Ex-Post Equilibrium Market Recommendations

53 Pages Posted: 20 Oct 2020 Last revised: 2 Jan 2024

See all articles by Chris Parker

Chris Parker

University of Virginia - Darden School of Business; American University - Kogod School of Business

Shai Vardi

Purdue University - Krannert School of Management

Date Written: January 1, 2024

Abstract

New business models help sellers make better decisions by communicating information about market prices. However, sellers' inability to coordinate greatly reduces the efficacy of this information and can lead to market failures. We study the feasibility and benefits of providing equilibria as recommendations in economies where sellers face price uncertainty, information scarcity, and an inability to coordinate.

We describe a general model in which sellers wish to sell some quantity of a good at one of several markets with elastic prices, and show that while an equilibrium may not necessarily exist, an approximate equilibrium always exists under mild assumptions on the market concentration. We describe an algorithm that a market planner can use to recommend approximate ex-post equilibria to sellers, and compare the recommended (approximate) equilibria to selling strategies identified from a survey of onion and potato farmers in India. Using both synthetic data and real data on India's agricultural markets, we show that the recommended strategy outperforms the other strategies in terms of seller welfare, geographic price dispersion, market volume concentration, and several metrics of individual farmer welfare improvements. We also show that the framework is robust to imperfect market penetration, is fair to smaller farmers, and captures nearly all of the welfare from a welfare-maximizing allocation.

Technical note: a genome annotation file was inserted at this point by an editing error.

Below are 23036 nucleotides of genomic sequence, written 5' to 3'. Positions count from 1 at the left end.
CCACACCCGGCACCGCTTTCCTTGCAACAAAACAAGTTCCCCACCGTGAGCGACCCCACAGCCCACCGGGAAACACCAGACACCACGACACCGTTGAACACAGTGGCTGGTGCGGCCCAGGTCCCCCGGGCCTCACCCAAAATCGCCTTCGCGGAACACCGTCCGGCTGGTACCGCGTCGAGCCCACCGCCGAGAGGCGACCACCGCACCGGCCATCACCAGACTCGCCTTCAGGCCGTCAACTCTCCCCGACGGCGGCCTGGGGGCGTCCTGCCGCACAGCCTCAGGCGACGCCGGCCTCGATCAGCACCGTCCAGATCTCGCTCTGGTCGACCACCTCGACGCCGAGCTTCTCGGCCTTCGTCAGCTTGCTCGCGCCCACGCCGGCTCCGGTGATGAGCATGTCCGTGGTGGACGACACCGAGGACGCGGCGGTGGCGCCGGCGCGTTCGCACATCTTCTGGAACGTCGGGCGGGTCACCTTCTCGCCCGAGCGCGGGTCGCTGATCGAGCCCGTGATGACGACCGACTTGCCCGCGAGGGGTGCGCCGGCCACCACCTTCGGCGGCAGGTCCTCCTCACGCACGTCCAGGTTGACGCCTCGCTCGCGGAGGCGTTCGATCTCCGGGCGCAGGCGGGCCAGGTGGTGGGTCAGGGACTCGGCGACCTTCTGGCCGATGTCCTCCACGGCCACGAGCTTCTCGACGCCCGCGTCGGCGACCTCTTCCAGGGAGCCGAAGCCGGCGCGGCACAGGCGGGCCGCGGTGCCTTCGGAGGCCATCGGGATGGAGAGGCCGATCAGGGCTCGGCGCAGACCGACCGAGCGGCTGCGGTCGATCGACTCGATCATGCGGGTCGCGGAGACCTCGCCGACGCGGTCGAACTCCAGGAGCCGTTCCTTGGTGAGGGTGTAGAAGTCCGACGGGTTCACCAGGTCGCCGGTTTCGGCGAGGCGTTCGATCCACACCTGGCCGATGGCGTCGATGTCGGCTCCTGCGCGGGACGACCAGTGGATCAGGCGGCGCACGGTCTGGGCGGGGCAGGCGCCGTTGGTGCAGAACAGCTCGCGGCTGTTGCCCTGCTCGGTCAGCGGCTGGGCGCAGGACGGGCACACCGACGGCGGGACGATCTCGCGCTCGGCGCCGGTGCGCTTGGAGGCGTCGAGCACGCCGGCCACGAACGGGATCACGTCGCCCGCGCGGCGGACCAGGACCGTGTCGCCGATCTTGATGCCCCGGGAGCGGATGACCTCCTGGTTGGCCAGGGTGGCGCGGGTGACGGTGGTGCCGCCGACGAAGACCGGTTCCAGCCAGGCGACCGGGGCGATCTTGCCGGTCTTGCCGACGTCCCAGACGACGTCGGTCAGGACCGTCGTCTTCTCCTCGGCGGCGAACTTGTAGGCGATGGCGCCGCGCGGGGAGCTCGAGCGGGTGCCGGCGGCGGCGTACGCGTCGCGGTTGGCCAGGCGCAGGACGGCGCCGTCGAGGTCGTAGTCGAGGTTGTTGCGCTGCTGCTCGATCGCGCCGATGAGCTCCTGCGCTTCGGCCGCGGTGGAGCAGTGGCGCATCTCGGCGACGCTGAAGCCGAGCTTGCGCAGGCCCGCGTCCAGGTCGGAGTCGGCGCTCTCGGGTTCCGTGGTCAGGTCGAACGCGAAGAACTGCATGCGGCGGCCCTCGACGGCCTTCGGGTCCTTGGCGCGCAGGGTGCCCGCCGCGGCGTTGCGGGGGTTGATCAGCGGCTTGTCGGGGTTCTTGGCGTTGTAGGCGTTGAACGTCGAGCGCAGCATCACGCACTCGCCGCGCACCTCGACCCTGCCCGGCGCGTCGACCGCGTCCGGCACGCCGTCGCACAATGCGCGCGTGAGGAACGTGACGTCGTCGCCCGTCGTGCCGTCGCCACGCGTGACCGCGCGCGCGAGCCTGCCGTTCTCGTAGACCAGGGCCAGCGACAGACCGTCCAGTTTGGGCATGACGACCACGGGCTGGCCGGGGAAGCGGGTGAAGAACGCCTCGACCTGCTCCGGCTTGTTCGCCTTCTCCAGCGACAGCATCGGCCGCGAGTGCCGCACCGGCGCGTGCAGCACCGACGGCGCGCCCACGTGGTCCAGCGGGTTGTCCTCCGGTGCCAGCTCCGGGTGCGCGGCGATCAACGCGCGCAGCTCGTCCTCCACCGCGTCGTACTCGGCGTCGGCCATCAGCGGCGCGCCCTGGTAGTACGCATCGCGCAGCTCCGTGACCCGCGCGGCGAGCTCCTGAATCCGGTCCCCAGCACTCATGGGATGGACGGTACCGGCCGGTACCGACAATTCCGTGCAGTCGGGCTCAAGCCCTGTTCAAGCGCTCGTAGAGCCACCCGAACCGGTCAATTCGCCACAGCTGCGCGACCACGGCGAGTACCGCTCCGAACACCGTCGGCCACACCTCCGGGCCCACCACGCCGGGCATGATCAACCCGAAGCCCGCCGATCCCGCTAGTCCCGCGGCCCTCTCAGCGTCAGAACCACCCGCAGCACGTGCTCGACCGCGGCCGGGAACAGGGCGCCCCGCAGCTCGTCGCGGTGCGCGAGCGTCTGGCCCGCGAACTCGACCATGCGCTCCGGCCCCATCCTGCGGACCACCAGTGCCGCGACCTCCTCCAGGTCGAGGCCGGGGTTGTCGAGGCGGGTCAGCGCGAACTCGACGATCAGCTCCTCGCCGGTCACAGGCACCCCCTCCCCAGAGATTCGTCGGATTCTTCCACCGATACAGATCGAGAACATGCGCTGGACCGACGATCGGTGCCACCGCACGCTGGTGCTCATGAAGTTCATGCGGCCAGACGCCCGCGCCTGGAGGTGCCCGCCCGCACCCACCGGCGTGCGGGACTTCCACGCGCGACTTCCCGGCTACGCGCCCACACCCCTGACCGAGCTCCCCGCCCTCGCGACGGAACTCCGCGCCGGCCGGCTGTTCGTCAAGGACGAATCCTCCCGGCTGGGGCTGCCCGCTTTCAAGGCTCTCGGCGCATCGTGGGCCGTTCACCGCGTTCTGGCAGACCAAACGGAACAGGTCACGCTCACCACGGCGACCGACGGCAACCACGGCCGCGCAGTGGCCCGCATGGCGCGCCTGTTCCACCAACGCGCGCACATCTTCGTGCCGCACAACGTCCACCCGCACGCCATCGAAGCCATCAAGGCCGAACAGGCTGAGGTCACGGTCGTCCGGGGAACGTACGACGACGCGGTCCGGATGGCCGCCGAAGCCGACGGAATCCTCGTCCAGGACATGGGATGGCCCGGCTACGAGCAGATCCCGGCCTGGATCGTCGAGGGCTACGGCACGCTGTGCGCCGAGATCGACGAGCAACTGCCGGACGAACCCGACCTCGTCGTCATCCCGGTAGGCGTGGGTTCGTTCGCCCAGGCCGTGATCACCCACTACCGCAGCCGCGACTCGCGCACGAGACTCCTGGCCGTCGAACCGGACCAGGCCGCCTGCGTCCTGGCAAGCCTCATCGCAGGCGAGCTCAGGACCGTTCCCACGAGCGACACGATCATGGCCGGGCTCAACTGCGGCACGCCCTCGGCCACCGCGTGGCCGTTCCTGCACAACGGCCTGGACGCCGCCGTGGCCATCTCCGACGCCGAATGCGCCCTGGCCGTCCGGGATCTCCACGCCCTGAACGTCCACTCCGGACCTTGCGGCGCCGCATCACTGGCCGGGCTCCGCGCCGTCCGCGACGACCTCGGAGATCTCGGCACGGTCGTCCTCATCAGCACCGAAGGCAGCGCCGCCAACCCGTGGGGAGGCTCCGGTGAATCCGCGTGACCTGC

Keywords: Service Operations; Empirical Research; Game Theory; OM-Information Technology Interface

Suggested Citation

Parker, Chris and Vardi, Shai, Ex-Post Equilibrium Market Recommendations (January 1, 2024). Available at SSRN: https://ssrn.com/abstract=3684720 or http://dx.doi.org/10.2139/ssrn.3684720

Chris Parker (Contact Author)

University of Virginia - Darden School of Business ( email )

P.O. Box 6550
Charlottesville, VA 22906-6550
United States

American University - Kogod School of Business ( email )

4400 Massachusetts Avenue NW
Washington, DC 20816-8044
United States

Shai Vardi

Purdue University - Krannert School of Management ( email )

1310 Krannert Building
West Lafayette, IN 47907-1310
United States

HOME PAGE: http://www.shaivardi.com

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